Excuses, Excuses – The Lies We Tell Ourselves

When I coach people about their money, I can tell pretty quickly if they are serious about making changes or not. The ones who are serious will listen to me. They will step back and really examine their habits. They are willing to make sacrifices. They say “Hmm… let me think about it. I guess we don’t NEED three cars.”

But the ones who aren’t ready – they have a different tune. They have excuses. They have special circumstances. When I suggest re-thinking the cable package, they say “Well how would we watch Survivor?” And when I say, “Isn’t that on CBS? You can get that channel for free” – they say “But we couldn’t POSSIBLY lose the sports station”. But soon they are justifying their addiction to Starbucks because of a busy schedule. And their required gel manicures for a professional office. And their penchant for Whole Foods, ie “If I don’t buy organic I’m basically poisoning myself”.

Fear likes to creep into our lives, and fear tells us that our problems are worse than other people’s. Fear tells us that no one could possibly understand, and that our struggles are insurmountable.

Everytime I hear “But my situation is a little different”, I have a chuckle. (If I had a dollar for every time I heard it, I’d be much closer to financial independence!) But when you say that, that’s when I know – you aren’t serious. Come back to me when you are desperate to get ahead in life and willing to cut out a few luxuries. Stop making excuses. #sorrynotsorry

I get it. You are a unique snowflake who has struggles that no one else could possibly understand. But here’s the rub – WE ALL DO. Don’t paint yourself into a corner of debt because your parents couldn’t afford to pay for your college education, so you may as well get a fancy car loan on top of those monster student loans. Life pro tip: you do not need an eight passenger SUV to safeguard the lives of your not-yet-born children.

Yes, you are unique, and so is everyone else. You probably have challenges that some other people don’t have. That’s no excuse not to do the best you can.

Fear has a way of convincing us that we’re so unique we’re beyond help.

If you think that your situation is special, and there is nothing you can do to better yourself, you won’t change your behavior. If you think you are unique, and no one else can possibly understand your challenges, you won’t reach out for help.

I don’t believe there is anyone out there whose situation is so dire that there is nothing they can do to better it. Actually, quite the opposite. If you are in an absolute hole, sometimes a very little thing can really make a big difference. If you have really terrible habits, just a little change can impact your life in ways you didn’t foresee.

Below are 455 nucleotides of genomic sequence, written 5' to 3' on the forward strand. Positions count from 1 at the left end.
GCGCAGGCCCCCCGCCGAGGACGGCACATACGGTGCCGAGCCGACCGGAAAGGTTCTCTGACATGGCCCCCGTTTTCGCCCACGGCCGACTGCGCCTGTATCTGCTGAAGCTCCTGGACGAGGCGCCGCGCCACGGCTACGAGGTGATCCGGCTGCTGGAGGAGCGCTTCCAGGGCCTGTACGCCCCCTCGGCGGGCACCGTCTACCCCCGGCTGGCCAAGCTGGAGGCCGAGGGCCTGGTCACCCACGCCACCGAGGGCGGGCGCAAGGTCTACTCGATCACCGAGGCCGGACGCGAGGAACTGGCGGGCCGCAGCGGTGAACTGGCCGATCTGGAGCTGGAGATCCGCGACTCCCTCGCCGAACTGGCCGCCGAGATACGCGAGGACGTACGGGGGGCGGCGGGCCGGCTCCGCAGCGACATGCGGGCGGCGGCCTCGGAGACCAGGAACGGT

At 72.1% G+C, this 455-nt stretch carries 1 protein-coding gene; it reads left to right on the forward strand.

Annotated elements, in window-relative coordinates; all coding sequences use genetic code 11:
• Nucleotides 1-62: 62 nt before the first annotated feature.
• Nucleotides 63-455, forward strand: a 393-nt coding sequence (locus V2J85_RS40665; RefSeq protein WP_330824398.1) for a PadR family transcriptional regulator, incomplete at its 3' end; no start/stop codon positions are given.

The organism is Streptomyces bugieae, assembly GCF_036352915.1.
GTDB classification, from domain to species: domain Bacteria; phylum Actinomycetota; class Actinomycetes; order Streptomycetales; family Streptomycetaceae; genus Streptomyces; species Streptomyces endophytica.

I believe in you.

Don’t use your history an as excuse not to succeed. Don’t listen to the fear.

Red flags you are terminally unique:

  • When someone else is successful, you say “Must be nice.”
  • When someone accomplishes something you wish you could do, you say “Yeah but THEY didn’t struggle with” [insert your unique situation here].
  • When someone asks if you need help, you say “You couldn’t possibly understand.”
  • When someone gives you advice you say “That couldn’t work for ME because” and you justify not even trying.
  • And lest you think I am immune from this syndrome – I used many excuses to justify my lavish spending. “I’m a professional Financial Advisor, I HAVE TO drive a BMW and get frequent manicures.”

People who are ready for a change, when their debt and their finances finally become too much to handle, they stop making excuses and start making changes. When you hear someone is successful, instead of thinking of why that couldn’t work for you – ask HOW it could work for you. Instead of comparing how different your lives are, think about how new habits would look in your life. When someone accomplishes something awesome, instead of “Must be nice”, why not ask them how they did it? Chances are you can learn something from them.

Everyone is unique. Everyone’s situation is a little different. How have you used your “special circumstances” to justify your bad habits?

After majoring in Business Finance in college, Samantha became a Financial Advisor with a big five investment bank. Becoming quickly disillusioned with the emphasis on sales rather than advising, she left the industry. She and her husband have paid off over $180k in debt and she is passionate about helping other women take control of their money! She has no conflicts of interest and is not getting paid to recommend any investment products.

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